Three Sisters

Three Sisters (Motor City Gameworks)Three Sisters is a gardening themed roll-and-write game. The main board is placed in the center of the table and each player takes a scoring sheet. During the planning phase, all the dice are rolled, grouped in matching values, and then placed on the main board, placing them in ascending order on the action spaces. Players then take turns selecting a die. When you take a die you perform both a gardening action and the action indicated by the space it occupied on the board. For the gardening action, you look at the number and then either plant two new crops in the zone whose number matches the die, or water all the plants in that zone. The board actions include things such as filling in boxes in your apiary or fruit gardens, or filling in a box in your shed. Completing items in your shed unlocks bonus abilities. After each player has selected and resolved a die, everyone then resolves the lowest valued die still on the main board. Finally, the round ends with the event phase, in which all players resolve an event based on the current round. The game ends after eight rounds and the player with the highest score wins.

Hit the Silk!

Hit the Silk! (Escape Plan) – The plane is crashing! But there aren't enough parachutes for all players. In this semi-cooperative game, you must all collect enough money cards as a team to win and a parachute card for yourself. A majority vote will cause the players with a chute to jump from the plane, or you will be forced to jump once the plane has lost enough altitude. Even once all players with parachutes have jumped, anyone remaining on board can attempt to land the plane with a dice mini-game. At the start of the game, everyone draws six cards. Cards can include money, parachutes, actions, and weapons. Each player chooses four cards to keep and openly discards the other two. On your turn you can change cards (trading cards in your hand for those from the deck), offer trades with other players (in which cards are exchanged in secret and backstabbing can occur), or play action cards. You can play as many action cards as you wish from your hand. Every choice you make and action you take causes the plane to lose more altitude, so you need to choose wisely.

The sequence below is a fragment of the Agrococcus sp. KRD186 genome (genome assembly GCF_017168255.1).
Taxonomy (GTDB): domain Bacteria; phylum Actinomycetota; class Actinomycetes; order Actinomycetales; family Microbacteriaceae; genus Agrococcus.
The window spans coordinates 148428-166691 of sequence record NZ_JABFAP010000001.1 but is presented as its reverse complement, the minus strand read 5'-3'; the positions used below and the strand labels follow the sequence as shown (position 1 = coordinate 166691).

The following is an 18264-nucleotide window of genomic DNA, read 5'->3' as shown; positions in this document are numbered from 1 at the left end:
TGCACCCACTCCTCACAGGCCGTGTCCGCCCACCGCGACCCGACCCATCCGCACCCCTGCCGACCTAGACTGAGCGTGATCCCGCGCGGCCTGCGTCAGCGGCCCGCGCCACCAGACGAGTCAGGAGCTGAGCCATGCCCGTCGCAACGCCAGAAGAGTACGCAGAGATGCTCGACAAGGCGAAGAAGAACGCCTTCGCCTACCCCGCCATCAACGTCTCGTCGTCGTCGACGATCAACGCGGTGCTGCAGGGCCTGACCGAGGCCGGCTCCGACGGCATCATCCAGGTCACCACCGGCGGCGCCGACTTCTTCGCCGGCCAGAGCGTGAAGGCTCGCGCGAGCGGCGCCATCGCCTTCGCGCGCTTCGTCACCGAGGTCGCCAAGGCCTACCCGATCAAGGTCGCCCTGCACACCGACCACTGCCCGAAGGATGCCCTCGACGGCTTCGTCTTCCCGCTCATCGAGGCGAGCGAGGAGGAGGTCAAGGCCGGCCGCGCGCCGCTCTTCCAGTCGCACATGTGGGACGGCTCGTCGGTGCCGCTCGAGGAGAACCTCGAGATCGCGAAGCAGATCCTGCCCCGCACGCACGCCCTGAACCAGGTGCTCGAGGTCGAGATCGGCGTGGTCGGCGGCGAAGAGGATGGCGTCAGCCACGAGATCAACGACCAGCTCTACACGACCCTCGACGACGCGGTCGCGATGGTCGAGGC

Doomlings (Mccoy & Meyer) – In this card game about the end of the world, each player is evolving a new life form and giving it unique traits in a doomed world. Each round, a new age card is drawn which will change the rules for the round. Sometimes it is a catastrophe that will have a negative impact. Then each player takes turns playing a trait card to their trait piles, before drawing new cards. Traits come in different colors. Most have a point value and some have actions that trigger when played to your pile. Actions are varied such as increasing your hand size or allowing you to affect another player's trait pile, and trait colors will often affect how an ability is resolved. Some traits are dominant traits which are particularly powerful, but you may only have two of them in your trait pile. The game ends once the third catastrophe is drawn from the age deck, and then players count up the points in their trait piles. You can read our review of Doomlings here.

Disclosure: unless otherwise noted, we have not seen or played any of the above games. Our assessment of each is based on the information given on the crowdfunding project page.